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News, Tech Roundup

Tech Beat by Namecheap – 10 February 2023

Get ready for some major tech disruptions as the year continues to unfold. We’re watching the rise of AI and a battle among tech giants. Then there’s Elon Musk’s vision for an American super app, while the pursuit of extending human life spans is also gaining momentum. Scientists are also looking to expand food selections to include products made with bio-based materials like mushrooms and seaweed. Read more about these trends in our article, Disruptive tech trends set to revolutionize 2023.

In other news

  • Police bust a group that made a crime app. According to Gizmodo, police in Germany, Belgium, and the Netherlands arrested the team working on Exclu, an app used for the transfer of illicit goods and cash, as well as some of the users. The raids follow an investigation that goes back to 2020 across Europe which resulted in 42 arrests and the confiscation of millions of dollars in cash, cocaine, luxury goods, and firearms. Dutch police were able to access the Exclu system and messages before the raids, and police agencies from France, Italy, Sweden, and Europol were also involved. The raids also uncovered a cocaine processing facility and two major drug labs.
  • ChatGPT breaks records—and OpenAI offers a way to detect AI text. The text-generating platform ChatGPT, run by OpenAI, has become a surprise sensation across the Internet. ZDNet reports the generative AI’s record-breaking growth, being labeled as the fastest-growing “app” in history with an estimated 100 million active users in January, a mere two months after its launch. Meanwhile, to pacify some of its critics, OpenAI released a tool to detect AI-generated text called OpenAI AI Text Classifier. According to TechCrunch, the tool has a success rate of around 26% and is trained on text from 34 text-generating systems. Although it has limitations, such as not detecting plagiarism, OpenAI believes it could be useful in preventing AI text generators from being abused when used in tandem with other methods.
  • Google challenges ChatGPT with Bard—with challenging results for the company. OpenAI’s natural language creation software ChatGPT has finally provoked a response from the Internet behemoth. Search Engine Land reports that Google’s conversational AI service named Bard is in testing and will be available within weeks. The main advantage of Bard is that it will work directly in Google Search, which will save time for those of us mainly working with Google products. Bard is powered by LaMDA (Language Model for Dialogue Applications), which was announced in 2021. Even though Bard is experimental, its launch has not been seamless. As reported by the BBC, in an advertisement showing off Bard, the service answered a query incorrectly, and immediately shares in Google’s parent company Alphabet sank more than 7%, dropping the company’s value by $100bn (£82bn).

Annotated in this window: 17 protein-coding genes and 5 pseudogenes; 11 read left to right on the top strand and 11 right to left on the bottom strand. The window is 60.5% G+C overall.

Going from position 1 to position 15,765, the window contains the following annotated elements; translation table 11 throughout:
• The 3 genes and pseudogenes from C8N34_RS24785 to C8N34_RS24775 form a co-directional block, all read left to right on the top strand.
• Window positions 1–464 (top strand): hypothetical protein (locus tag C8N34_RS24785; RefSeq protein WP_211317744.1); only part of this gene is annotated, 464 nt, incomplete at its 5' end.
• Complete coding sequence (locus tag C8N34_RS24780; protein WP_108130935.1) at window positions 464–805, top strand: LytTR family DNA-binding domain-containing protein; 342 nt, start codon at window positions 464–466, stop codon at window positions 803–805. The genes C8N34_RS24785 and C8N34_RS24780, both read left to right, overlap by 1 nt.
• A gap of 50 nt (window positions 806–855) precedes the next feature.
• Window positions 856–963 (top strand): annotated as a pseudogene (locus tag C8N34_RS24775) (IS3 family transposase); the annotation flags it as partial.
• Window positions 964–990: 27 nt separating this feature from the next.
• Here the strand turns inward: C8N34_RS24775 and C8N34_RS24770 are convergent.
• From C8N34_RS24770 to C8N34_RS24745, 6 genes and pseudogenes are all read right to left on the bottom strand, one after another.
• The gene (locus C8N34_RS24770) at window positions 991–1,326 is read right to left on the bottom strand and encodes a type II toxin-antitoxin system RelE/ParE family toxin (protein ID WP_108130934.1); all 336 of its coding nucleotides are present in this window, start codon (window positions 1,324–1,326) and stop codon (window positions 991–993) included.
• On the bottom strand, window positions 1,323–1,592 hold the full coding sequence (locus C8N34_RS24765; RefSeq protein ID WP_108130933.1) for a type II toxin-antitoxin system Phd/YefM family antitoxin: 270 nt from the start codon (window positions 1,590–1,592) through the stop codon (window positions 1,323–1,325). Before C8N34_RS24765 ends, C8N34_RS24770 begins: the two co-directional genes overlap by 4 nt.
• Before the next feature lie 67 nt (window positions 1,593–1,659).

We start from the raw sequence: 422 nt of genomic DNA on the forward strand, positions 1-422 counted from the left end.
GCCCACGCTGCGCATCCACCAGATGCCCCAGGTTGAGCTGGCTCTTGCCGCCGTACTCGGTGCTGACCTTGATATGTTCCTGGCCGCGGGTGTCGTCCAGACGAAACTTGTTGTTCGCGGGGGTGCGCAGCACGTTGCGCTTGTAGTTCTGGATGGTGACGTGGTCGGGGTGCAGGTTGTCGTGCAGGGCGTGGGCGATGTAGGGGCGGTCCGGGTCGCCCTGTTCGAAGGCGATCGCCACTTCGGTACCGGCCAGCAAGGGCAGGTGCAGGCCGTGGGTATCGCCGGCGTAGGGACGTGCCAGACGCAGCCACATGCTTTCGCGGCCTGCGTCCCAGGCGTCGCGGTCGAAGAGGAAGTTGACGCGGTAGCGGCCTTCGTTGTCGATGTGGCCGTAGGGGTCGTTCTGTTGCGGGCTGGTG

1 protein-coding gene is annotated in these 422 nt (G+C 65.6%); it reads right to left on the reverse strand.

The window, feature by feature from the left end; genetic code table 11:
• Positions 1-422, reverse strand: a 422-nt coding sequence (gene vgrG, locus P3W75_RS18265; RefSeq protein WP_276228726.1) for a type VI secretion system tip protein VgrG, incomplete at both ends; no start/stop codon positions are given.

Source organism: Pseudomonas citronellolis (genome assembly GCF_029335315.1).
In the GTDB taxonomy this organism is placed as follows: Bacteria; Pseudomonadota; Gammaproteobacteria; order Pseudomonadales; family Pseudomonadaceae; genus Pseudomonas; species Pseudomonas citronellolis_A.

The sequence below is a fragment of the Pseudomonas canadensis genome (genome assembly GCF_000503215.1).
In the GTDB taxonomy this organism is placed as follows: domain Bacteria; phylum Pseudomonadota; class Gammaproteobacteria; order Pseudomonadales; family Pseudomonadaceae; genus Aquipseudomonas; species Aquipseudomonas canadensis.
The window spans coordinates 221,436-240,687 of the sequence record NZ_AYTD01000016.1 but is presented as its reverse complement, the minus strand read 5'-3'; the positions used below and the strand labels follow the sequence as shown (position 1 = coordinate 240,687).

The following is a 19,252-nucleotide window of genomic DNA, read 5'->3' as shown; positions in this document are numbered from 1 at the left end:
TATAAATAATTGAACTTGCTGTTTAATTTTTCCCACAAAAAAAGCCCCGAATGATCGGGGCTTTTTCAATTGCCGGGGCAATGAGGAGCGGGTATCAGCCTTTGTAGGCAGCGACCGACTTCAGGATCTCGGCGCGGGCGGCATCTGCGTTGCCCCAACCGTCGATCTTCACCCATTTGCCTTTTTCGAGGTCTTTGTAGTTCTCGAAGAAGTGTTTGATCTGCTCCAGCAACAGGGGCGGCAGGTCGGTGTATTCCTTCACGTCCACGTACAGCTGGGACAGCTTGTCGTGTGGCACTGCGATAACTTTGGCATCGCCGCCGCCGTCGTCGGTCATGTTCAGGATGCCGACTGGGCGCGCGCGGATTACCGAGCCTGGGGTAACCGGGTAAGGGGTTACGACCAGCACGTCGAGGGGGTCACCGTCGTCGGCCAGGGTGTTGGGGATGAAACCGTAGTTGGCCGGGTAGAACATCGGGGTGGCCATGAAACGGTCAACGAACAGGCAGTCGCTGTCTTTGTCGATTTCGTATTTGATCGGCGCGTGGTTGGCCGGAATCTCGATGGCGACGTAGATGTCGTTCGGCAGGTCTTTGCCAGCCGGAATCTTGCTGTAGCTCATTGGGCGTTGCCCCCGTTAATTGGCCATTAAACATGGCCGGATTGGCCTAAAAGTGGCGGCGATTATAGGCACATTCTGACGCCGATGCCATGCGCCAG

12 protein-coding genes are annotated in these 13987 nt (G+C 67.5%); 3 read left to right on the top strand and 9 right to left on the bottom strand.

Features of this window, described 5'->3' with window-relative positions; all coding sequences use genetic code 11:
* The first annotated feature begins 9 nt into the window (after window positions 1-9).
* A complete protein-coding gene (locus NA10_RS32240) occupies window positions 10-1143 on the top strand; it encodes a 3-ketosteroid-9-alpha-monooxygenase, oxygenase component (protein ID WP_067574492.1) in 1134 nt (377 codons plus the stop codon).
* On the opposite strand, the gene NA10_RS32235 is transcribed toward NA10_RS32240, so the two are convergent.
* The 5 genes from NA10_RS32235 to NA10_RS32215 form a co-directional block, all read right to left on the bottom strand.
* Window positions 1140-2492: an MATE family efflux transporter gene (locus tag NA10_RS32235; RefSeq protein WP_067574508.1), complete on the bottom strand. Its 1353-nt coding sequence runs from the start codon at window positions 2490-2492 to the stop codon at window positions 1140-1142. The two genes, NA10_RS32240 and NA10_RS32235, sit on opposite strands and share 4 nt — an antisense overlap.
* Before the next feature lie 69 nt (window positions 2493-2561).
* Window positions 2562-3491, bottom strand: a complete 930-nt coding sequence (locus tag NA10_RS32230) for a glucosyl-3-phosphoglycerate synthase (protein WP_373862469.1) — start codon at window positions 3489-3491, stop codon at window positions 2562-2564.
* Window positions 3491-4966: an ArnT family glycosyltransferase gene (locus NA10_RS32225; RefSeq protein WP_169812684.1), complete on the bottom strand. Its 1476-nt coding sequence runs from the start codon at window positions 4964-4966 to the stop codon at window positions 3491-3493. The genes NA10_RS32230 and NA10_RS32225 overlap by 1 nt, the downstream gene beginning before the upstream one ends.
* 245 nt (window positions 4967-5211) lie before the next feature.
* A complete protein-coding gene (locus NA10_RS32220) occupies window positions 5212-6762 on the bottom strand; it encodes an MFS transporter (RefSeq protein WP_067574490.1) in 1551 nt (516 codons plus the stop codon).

• The new Bing—better than the old Bing? In yet more text AI news, Microsoft has integrated OpenAI’s GPT-4 model into Bing and launched a new version of its Edge browser with AI features. As TechCrunch describes, Bing now has a chat feature that provides a conversational experience and improved search with more relevant and up-to-date results. Bing cites its sources and offers feedback for results, but it may show ads for some shopping-related queries. 
  • Clothes designed to confuse face recognition tech. When it comes to facial recognition technology, it can often feel like Big Brother is watching us. Good news: we may soon have a fashion-forward solution to this problem. Italian designers have recently crafted an article of clothing that is designed to help protect citizens from the unwanted surveillance of facial recognition cameras.
  • A new domain registrar and digital product platform has launched in beta. Spaceship.com is a cutting-edge provider in the domain, hosting, and email space that offers a way to improve how you use, configure and manage all the tools you need to have an online presence. To learn more and be part of the conversation, follow Spaceship on Discord or Twitter.

Tip of the week: Keep facial recognition apps in the dark

If you don’t quite have the budget to protect your identity using high-fashion couture accessories from Italy, there are a few easy ways to protect your privacy now. 

The best way to protect yourself from facial recognition software is to limit your use of social media and private messaging apps that use facial recognition technology. Disable automatic photo tagging features, and consider using a profile photo that was taken from further back rather than a close-up. Try using avatar artwork in your profile photos, and don’t use the same profile image on more than one site. 

In public, you can use colorful sunglasses, hats, facial masks, and scarves with busy prints to try and prevent the camera or software from recognizing you. 

Finally (and this trick has been around for a very long time), you can place tape or privacy filters over webcams or other cameras to stop them from capturing your image when not in use. Many webcams now come with a built-in shutter for precisely this reason. 

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Jackie Dana avatar

Jackie Dana

Jackie has been writing since childhood. As the Namecheap blog’s content manager and regular contributor, she loves bringing helpful information about technology and business to our customers. In her free time, she enjoys drinking copious amounts of black tea, writing novels, and wrangling a gang of four-legged miscreants. More articles written by Jackie.

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